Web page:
Students collect data and conduct simple probability experiments, determine the number of possible outcomes, and make simple predictions, 1) identifying whether common events are certain, likely, unlikely, or impossible; 2) recording the possible outcomes for a simple event (e.g., tossing a coin), and systematically keeping track of the outcomes when the event is repeated many times; and 3) summarizing and displaying the results of probability experiments in a clear and organized way and using the results to make predictions about future events, recognizing that the predictions include a degree of uncertainty. Sample task: Make a cube from construction paper so that three of the sides have a picture of a dog, two of the sides have a picture of a cat, and one of the sides has a picture of a bird. Before you roll the cube 20 times, predict which animal will come up most and give a reason why.

Students collect, organize, represent and interpret numerical and categorical data, and clearly communicate their findings, 1) formulating survey questions and systematically collecting data to answer them; 2) representing data on a number line, coordinating graphs, tables, and charts; 3) identifying the mode(s) for sets of categorical data, and the mode(s) median, and any apparent outliers for numerical data sets; and 4) interpreting one- and two-variable data graphs to answer questions about a situation. They make predictions for simple probability situations, 1) representing all possible outcomes for a simple probability situation in an organized way (e.g. tables, grids, tree diagrams; and 2) expressing outcomes of experimental probability situations verbally and numerically (e.g. 3 out of 4 3/4).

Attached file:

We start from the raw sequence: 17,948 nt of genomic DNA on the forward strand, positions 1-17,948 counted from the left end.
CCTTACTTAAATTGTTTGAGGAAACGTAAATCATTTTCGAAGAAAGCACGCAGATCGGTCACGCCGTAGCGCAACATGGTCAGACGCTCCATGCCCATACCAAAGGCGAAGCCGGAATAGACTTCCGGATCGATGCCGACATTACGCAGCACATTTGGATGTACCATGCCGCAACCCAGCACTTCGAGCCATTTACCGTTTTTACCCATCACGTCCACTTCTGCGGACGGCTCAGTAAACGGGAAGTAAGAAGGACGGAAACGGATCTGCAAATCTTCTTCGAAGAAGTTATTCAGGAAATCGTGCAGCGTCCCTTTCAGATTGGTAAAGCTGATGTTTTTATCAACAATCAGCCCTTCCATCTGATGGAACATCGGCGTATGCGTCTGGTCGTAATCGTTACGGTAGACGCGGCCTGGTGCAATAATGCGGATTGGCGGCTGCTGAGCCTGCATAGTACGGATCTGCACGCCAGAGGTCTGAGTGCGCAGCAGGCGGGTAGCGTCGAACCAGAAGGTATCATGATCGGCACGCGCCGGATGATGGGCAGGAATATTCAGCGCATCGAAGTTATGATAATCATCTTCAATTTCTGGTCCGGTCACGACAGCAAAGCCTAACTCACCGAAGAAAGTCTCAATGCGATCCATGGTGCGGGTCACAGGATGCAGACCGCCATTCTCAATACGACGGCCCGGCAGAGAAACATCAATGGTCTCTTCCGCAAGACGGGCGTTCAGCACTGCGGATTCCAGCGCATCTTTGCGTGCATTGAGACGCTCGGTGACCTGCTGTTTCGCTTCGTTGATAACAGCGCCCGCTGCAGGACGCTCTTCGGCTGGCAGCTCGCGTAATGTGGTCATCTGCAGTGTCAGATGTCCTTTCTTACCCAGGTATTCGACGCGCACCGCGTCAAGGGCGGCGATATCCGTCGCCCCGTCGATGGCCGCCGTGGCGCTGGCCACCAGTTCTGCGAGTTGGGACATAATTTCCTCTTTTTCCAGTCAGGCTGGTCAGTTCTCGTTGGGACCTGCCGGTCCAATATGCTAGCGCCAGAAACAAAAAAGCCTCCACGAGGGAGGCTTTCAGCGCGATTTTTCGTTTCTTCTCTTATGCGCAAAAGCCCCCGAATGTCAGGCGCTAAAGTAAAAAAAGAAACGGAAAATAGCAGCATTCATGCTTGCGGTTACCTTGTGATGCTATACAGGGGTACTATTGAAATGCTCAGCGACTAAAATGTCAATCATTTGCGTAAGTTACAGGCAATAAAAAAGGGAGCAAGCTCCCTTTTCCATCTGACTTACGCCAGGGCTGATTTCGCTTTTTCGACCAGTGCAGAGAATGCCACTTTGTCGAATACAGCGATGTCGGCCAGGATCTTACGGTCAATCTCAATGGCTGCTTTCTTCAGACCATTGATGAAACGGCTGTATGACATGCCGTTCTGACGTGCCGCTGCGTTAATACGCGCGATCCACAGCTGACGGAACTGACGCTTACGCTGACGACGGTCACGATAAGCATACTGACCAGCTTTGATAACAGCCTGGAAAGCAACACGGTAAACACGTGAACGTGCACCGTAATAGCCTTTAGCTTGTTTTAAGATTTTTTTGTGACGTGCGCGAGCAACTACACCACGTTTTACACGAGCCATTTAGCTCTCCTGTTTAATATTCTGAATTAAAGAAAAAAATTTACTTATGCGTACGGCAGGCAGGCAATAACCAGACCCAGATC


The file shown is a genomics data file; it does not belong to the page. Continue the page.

Solve problems by interpreting data and predicting outcomes; make decisions based on the information collected, and clearly communicate the reasoning used to obtain the results.

BENCHMARKS: Grade-appropriate knowledge, skills and concepts ALL students achieve:

1. Collect data by observing, measuring, surveying, and counting. Determine the most effective way to organize data for a display.
2. Interpret data by making inferences and convincing arguments that are based on data analysis.
3. Predict and determine why some outcomes are more likely, less likely, or equally likely.
4. Recognize the concepts of "fair" and "unfair" as applied to simple games.
5. Solve problems using various strategies for making combinations.
6. Demonstrate a variety of techniques for representing and organizing data such as physical objects, tallies, pictographs, and bar graphs.
7. Interpret data using the concepts of largest, smallest, most often, and middle.

PERFORMANCE EXAMPLES: The students may do ONE or MORE of the following as an example of a task that incorporates the benchmarks:

• Generate a survey questionnaire comparing healthy foods vs. "junk" foods. Distribute, collect, and analyze data in a cooperative learning group. Present and defend the findings.
• Generate a chart, spreadsheet and/or graph of statistical information (e.g., using the survey above or charting weather day by day for a period of time).
• Determine, when given a fixed number of teams, the number of games that would need to be played in a round-robin tournament.
• Use number cubes, coins, spinners, or sets of objects to determine if outcomes have an equal probability of occurring.
• Determine the absorbency of different brands of paper towels. Compare and evaluate the results.